• Tarantino's Hateful Eight Destroys Museum Martin

    Author Bradley Klein owns the production company Twangbox®, creating multimedia stories about music, musicians and musical Instruments.

    Tarantino's Hateful Eight Destroys Museum Martin
    The Hateful Eight is a violent movie, written and directed by a man who has made an art form out of reinterpreting violent cinematic genres.

    Quentin Tarantino debuted with 1992's Reservoir Dogs, exploded with Pulp Fiction a couple years later, and continues to experiment with westerns, martial arts flicks, and police dramas to the current day.

    A few years back he wrote and directed Django Unchained, which has been called, "the worst musician bio-pic ever!" (It's NOT about the gypsy jazz guitar pioneer.)

    Hateful Eight is set in Wyoming just after the civil war, and as in most Tarantino films, there's plenty of evil, deception and blood-letting. But there is a special horror in one scene.

    Kurt Russell, playing 'The Hangman' has taken refuge in a rustic lodge. Actress Jennifer Jason Leigh, 'The Prisoner' is playing a small guitar and singing, when Russell announces that "music time's over," grabs the guitar by the neck and smashes its body against a wooden column.

    The exact circumstances are still coming to light. But what IS known, is that, instead of a prop guitar, Russell smashed an irreplaceable Martin built around 1870. It was the property of the CF Martin Company's museum in Pennsylvania — and on loan to the filmmakers.

    According to a member of the film's crew a pair of duplicate, prop guitars were on hand for the smashing, but somehow the switch was bungled, and an irreplaceable museum piece ended up shattered in Kurt Russell's hands as Jennifer Jason Leigh reacts in all-too-realistic horror.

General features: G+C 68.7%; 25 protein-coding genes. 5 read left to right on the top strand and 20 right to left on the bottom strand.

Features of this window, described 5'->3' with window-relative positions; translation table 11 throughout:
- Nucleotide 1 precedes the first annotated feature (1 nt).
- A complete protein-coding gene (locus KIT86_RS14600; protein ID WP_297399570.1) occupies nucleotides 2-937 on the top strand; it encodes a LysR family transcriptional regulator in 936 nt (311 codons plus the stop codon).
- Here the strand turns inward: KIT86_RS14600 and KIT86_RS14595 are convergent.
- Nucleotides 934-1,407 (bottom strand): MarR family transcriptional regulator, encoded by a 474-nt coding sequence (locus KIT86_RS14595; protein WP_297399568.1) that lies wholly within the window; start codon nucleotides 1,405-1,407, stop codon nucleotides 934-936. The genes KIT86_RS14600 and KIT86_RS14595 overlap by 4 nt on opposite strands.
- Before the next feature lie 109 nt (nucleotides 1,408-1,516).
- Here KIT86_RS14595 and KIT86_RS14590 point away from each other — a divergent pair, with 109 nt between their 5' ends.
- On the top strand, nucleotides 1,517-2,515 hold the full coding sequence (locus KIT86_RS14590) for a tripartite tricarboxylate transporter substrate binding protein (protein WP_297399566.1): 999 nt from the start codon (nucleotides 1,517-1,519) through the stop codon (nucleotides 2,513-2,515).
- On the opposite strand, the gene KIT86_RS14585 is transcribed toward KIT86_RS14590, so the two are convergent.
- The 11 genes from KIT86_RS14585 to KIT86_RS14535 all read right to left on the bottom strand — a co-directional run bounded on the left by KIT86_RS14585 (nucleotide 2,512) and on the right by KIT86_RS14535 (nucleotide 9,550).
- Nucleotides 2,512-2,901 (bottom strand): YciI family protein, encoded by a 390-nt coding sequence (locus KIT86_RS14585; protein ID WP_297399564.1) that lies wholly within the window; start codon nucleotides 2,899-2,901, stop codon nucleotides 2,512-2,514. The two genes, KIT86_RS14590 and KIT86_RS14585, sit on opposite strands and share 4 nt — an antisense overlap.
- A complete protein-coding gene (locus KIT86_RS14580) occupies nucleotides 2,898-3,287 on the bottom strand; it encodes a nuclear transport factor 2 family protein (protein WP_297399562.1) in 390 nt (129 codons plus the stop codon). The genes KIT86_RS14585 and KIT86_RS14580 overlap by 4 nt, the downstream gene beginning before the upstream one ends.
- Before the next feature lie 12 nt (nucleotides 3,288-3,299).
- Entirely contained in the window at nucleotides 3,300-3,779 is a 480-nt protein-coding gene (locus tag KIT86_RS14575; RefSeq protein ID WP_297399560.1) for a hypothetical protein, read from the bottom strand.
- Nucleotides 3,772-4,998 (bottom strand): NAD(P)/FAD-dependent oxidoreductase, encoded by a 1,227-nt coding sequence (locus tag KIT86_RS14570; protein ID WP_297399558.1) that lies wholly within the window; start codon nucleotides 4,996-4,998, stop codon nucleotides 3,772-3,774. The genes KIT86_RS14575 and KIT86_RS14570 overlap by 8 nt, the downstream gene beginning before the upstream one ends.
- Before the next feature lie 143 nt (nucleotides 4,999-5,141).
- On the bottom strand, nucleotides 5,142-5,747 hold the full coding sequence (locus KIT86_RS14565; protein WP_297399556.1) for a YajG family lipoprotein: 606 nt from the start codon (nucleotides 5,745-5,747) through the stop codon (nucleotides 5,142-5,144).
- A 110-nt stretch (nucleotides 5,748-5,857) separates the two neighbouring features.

However this happened, it was NOT the FIRST act of Guitar-Destruction-As-Art. Beginning in the 1960s, Jimi Hendrix and Pete Townsend both smashed their way into rock and roll history, leaving shattered electric guitars in their wake. Fans ate it up, but countless young musicians who wanted nothing so much as a Strat or Les Paul of their own have never fully forgiven those legends for their destructive showmanship.



    And we mandolin players have our own special story of violent destruction that horrifies us all. But we love to tell it. And to ponder that moment when iron met 62 year old spruce and maple. November 13, 1985 someone broke into Bill Monroe's Tennessee home and applied a fireplace poker forcefully to his two Loar-signed F-5 mandolins as well as a number of family portraits. Nothing was stolen and no one was charged, but the story is passed from hand to hand, a cautionary tale about the damage a spurned lover can do.

    And where do these disparate scenes all get their 'juice’, their power? I think it's that musical instruments are a class of object that transcends 'objectness'. From their anthropomorphic shapes to the way they are cradled in our arms, to the sounds they produce. They infiltrate our emotional lives.

    They can be objects of burning desire, and lifelong artistic companions. Closer to pets than possessions. And closer to 'alive' than inanimate. And there is the ever present knowledge that they can, and many will, outlive their owners. The best instruments, mandolins, guitars, violins will endure and move from hand to hand, musical immortals for whom a century is just middle age.

    I read a suggestion on social media that the Martin Museum "get Charlie Derrington" to fix their shattered 1870 guitar. After all, he sorted over a hundred pieces of Monroe's mandolins and reconstructed two playable instruments to return to Bill's hands.

    I sadly informed them that we lost Mr. Derrington almost a decade ago, killed by a drunk driver in 2006. It will have to be someone else to attempt rebuilding the 'Hateful Eight Martin', and maybe someday, someone will. In the meantime, the Martin museum has announced it will no longer loan instruments to filmmakers.

    NOTE: C.F. Martin has indicated the guitar is beyond repair.
    Comments 32 Comments
    1. stfiddler's Avatar
      stfiddler -
      I realise Mr Tarantino is well known for his titillation of the intelligentsia with such violent depictions but for me this is a bridge too far! There is something unforgivable about such a senseless and avoidable accident such as this.
    1. journeybear's Avatar
      journeybear -
      Perhaps the film should be now called "The Hateful Nine" to include the varmint responsible for bungling the replacement.

      In Hendrix' defense, he swapped out his Fender for a cheapie before sacrificing it to flames at Monterey. I'm not sure about Townshend's approach, though I believe he was bit less responsible. I recall reading an account of the trials the band had to endure because they had to keep putting their earnings toward buying more props - er, guitars.